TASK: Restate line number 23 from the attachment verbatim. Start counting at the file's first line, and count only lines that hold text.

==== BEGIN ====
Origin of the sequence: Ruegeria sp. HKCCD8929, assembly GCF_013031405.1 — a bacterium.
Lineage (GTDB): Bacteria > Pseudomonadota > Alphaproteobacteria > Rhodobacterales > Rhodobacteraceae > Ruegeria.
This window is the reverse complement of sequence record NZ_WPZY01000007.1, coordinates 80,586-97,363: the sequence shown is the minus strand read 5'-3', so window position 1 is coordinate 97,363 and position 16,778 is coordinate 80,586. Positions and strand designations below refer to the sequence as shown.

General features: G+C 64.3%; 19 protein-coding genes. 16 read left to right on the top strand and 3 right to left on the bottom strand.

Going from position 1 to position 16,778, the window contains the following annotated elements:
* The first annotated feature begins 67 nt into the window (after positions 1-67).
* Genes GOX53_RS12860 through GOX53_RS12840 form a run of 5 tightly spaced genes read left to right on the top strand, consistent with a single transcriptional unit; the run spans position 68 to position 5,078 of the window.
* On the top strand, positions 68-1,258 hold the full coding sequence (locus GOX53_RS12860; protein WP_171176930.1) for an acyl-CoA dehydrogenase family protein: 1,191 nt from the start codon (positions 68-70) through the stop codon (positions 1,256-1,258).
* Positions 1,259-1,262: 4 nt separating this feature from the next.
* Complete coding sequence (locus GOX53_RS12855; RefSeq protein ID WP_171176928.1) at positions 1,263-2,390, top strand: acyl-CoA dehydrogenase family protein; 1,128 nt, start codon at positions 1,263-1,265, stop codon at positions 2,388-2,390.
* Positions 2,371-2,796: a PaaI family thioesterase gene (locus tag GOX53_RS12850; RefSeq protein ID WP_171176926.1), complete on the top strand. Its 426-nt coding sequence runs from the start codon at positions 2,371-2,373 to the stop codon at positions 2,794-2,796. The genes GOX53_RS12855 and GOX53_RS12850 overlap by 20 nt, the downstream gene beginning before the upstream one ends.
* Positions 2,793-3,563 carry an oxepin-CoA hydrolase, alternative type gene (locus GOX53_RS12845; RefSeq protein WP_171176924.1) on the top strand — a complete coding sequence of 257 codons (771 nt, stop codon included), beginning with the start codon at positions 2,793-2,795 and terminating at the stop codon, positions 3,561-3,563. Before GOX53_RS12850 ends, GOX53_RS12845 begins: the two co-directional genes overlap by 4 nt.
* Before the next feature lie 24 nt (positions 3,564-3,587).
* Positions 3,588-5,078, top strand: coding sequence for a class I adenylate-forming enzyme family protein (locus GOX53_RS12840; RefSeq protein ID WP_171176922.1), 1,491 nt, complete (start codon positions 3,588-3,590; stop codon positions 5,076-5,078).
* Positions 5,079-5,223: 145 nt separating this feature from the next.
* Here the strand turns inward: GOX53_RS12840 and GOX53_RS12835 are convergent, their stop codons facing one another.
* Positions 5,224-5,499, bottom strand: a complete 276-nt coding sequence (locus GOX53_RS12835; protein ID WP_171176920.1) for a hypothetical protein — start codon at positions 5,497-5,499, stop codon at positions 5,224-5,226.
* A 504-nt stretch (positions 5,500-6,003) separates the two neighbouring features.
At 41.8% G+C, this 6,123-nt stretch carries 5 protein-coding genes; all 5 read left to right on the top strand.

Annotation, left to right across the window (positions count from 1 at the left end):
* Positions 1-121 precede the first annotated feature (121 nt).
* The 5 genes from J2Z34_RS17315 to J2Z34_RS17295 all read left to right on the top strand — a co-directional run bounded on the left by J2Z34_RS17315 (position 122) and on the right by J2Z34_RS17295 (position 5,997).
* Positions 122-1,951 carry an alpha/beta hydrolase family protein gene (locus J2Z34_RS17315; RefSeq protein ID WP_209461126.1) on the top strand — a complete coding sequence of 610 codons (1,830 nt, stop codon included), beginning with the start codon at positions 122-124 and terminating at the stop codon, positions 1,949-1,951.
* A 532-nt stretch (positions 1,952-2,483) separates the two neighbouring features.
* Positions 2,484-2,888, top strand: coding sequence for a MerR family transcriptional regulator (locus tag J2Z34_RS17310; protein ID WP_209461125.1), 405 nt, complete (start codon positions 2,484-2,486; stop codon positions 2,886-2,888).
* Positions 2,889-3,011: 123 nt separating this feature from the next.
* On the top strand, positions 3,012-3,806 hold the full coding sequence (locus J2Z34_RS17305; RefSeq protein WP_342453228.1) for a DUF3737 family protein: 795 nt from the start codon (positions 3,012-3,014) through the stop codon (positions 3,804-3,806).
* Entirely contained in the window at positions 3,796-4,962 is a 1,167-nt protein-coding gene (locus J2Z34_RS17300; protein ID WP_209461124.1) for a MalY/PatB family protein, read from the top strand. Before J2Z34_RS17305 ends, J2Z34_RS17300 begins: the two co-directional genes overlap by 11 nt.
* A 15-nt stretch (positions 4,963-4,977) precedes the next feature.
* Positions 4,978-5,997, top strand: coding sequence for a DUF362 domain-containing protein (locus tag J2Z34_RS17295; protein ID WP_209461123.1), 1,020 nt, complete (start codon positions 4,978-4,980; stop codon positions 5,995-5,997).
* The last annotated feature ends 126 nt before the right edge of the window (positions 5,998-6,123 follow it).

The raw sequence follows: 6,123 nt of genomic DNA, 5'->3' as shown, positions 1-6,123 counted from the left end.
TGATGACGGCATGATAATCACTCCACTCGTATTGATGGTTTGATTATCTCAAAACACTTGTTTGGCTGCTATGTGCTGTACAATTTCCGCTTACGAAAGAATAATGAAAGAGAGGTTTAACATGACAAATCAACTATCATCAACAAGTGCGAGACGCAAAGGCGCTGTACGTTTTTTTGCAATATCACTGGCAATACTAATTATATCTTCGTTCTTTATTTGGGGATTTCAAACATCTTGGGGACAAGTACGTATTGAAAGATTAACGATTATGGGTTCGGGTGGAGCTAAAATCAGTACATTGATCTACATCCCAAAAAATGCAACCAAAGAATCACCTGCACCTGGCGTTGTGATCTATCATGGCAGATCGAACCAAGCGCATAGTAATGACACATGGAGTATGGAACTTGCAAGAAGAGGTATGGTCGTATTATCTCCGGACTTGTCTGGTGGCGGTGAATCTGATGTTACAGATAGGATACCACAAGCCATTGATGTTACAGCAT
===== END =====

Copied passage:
* Positions 122-1,951 carry an alpha/beta hydrolase family protein gene (locus J2Z34_RS17315; RefSeq protein ID WP_209461126.1) on the top strand — a complete coding sequence of 610 codons (1,830 nt, stop codon included), beginning with the start codon at positions 122-124 and terminating at the stop codon, positions 1,949-1,951.